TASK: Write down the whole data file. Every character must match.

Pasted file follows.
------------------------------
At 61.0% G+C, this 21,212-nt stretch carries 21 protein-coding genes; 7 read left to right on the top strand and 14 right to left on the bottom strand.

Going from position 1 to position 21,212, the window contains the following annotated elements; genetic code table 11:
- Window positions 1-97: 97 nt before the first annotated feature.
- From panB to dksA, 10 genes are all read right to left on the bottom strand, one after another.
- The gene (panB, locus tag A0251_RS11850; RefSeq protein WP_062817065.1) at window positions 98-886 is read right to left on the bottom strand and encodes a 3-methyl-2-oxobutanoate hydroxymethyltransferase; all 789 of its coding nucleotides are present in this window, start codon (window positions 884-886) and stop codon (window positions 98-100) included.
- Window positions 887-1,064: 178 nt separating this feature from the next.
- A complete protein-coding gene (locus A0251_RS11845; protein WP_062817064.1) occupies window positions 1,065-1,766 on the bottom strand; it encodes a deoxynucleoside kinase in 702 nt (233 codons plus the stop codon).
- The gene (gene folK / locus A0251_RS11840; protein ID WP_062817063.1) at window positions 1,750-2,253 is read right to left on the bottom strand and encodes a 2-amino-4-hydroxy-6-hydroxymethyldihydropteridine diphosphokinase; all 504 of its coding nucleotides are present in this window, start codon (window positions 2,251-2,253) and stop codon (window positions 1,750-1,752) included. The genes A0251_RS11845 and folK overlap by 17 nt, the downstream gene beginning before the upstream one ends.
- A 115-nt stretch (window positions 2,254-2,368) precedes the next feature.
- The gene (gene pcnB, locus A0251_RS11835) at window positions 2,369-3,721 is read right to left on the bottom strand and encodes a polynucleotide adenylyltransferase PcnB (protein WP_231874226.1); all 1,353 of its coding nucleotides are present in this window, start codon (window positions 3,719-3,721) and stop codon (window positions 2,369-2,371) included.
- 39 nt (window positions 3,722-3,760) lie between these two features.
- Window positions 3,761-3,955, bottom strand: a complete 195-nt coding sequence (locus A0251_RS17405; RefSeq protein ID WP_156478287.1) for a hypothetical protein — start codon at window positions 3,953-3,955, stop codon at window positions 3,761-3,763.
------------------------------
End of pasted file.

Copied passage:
At 61.0% G+C, this 21,212-nt stretch carries 21 protein-coding genes; 7 read left to right on the top strand and 14 right to left on the bottom strand.

Going from position 1 to position 21,212, the window contains the following annotated elements; genetic code table 11:
- Window positions 1-97: 97 nt before the first annotated feature.
- From panB to dksA, 10 genes are all read right to left on the bottom strand, one after another.
- The gene (panB, locus tag A0251_RS11850; RefSeq protein WP_062817065.1) at window positions 98-886 is read right to left on the bottom strand and encodes a 3-methyl-2-oxobutanoate hydroxymethyltransferase; all 789 of its coding nucleotides are present in this window, start codon (window positions 884-886) and stop codon (window positions 98-100) included.
- Window positions 887-1,064: 178 nt separating this feature from the next.
- A complete protein-coding gene (locus A0251_RS11845; protein WP_062817064.1) occupies window positions 1,065-1,766 on the bottom strand; it encodes a deoxynucleoside kinase in 702 nt (233 codons plus the stop codon).
- The gene (gene folK / locus A0251_RS11840; protein ID WP_062817063.1) at window positions 1,750-2,253 is read right to left on the bottom strand and encodes a 2-amino-4-hydroxy-6-hydroxymethyldihydropteridine diphosphokinase; all 504 of its coding nucleotides are present in this window, start codon (window positions 2,251-2,253) and stop codon (window positions 1,750-1,752) included. The genes A0251_RS11845 and folK overlap by 17 nt, the downstream gene beginning before the upstream one ends.
- A 115-nt stretch (window positions 2,254-2,368) precedes the next feature.
- The gene (gene pcnB, locus A0251_RS11835) at window positions 2,369-3,721 is read right to left on the bottom strand and encodes a polynucleotide adenylyltransferase PcnB (protein WP_231874226.1); all 1,353 of its coding nucleotides are present in this window, start codon (window positions 3,719-3,721) and stop codon (window positions 2,369-2,371) included.
- 39 nt (window positions 3,722-3,760) lie between these two features.
- Window positions 3,761-3,955, bottom strand: a complete 195-nt coding sequence (locus A0251_RS17405; RefSeq protein ID WP_156478287.1) for a hypothetical protein — start codon at window positions 3,953-3,955, stop codon at window positions 3,761-3,763.